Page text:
RMF claims that removing the statue is a step towards greater social justice. Yet even this position is inherently misguided. In the hierarchy of social justice, removing a single statue achieves little to no substantive change, and instead detracts from worthier causes that bear far more tangibly on people’s lives. The media attention supplies a smokescreen behind which there lurk uncomfortable truths about Oxford’s well documented diversity problem. As reported in The Guardian, only one per cent of undergraduate students in Britain attend Oxford and Cambridge, and of these, approximately one per cent are black. One per cent of one per cent is not good enough: the number is scandalous and a far greater injustice than the presence of an unremarkable statue of an objectionable historical figure. And problems of educational opportunity and underrepresentation stretch far beyond Oxford. 16 per cent of Britain’s undergraduate student body is black or minority ethnic (BME), with a whopping 60 per cent of all black students and 36 per cent of all Asian students attending only 30 universities. Yet these institutions are politically undervalued, underfunded, and frequently overlooked in employer recruitment strategies. On a national level, the British education system is wracked by inequality of opportunity and access. The socioeconomic and political ramifications of these statistics are profound. If our goal is indeed greater social justice, these issues need to be addressed. It is unclear how the mere removal of a statue would do anything to redress the troubling status quo. Instead of arguing about inanimate objects of contrived significance, we should be concerned with changing the behaviour of living people. In this broader picture, the fixation on Rhodes’ statue as a symbol of unmitigated injustice and racism simply confirms the view that Oxford’s stock is inward-looking, elitist, and out of touch with the realities of British society.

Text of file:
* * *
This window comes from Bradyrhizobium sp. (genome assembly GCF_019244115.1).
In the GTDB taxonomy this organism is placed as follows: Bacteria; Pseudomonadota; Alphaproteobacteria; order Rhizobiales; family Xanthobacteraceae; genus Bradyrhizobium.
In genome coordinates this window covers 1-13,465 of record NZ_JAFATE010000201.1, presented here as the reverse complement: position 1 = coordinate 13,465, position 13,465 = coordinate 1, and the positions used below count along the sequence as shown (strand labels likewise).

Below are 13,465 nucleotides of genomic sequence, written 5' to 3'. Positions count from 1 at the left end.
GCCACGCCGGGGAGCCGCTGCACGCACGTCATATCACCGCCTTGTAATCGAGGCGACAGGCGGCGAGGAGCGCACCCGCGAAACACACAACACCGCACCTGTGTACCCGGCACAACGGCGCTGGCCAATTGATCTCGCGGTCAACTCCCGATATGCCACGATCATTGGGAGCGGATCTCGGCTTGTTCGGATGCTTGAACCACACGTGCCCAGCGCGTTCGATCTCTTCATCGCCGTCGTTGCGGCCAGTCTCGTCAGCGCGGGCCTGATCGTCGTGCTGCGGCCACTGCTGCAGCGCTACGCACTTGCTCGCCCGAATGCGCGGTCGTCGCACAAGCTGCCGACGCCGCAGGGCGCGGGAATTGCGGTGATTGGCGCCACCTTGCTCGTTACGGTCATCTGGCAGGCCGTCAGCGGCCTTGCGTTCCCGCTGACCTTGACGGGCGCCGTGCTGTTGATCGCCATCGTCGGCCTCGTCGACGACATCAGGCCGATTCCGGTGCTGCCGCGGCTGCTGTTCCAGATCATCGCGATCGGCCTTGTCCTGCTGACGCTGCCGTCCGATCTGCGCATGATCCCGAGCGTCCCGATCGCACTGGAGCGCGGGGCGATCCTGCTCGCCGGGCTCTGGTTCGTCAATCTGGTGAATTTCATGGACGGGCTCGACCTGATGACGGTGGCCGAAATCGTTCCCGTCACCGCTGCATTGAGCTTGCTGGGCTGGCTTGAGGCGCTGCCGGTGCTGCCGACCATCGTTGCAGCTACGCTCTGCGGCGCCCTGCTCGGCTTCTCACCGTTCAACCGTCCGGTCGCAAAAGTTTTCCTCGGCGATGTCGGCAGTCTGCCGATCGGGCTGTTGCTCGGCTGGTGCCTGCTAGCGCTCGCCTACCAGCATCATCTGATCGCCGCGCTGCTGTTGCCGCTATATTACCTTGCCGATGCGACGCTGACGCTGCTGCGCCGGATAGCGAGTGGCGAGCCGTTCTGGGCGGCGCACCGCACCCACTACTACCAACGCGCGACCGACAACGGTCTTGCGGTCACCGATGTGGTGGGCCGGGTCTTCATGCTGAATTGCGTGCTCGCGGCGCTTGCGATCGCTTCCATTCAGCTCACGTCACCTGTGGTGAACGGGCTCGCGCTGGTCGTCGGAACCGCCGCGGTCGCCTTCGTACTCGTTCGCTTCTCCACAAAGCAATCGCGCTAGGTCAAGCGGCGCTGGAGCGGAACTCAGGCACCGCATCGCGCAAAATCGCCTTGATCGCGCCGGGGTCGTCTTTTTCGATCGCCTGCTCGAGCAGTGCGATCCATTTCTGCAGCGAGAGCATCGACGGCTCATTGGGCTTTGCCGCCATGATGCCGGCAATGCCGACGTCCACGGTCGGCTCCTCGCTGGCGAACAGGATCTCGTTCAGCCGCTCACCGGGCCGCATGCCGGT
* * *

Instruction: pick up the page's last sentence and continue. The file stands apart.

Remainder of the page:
***

After Oriel College decided to keep the Rhodes statue in place, Free Speech Debate hosted a panel discussion entitled “Rhodes Has Not Fallen. What Next for Rhodes Must Fall?”, chaired by Timothy Garton Ash. I was one of the four panellists, along with Dr David Johnson, Sizwe Mpofu-Walsh, and Professor David Priestland. We start off by discussing the implications of the controversy surrounding the statue’s removal on free speech, and then turn to other issues which were brought to public attention by the Rhodes Must Fall campaign. The full video of the panel discussion is below; my opening statement begins at 11:55.



This essay was originally published on Free Speech Debate in February 2016 under a Creative Commons licence.

Advertisements

Leave a Reply

Fill in your details below or click an icon to log in:

WordPress.com Logo

You are commenting using your WordPress.com account. Log Out / Change )

Twitter picture

You are commenting using your Twitter account. Log Out / Change )

Facebook photo

You are commenting using your Facebook account. Log Out / Change )

Google+ photo

You are commenting using your Google+ account. Log Out / Change )

Connecting to %s

%d bloggers like this: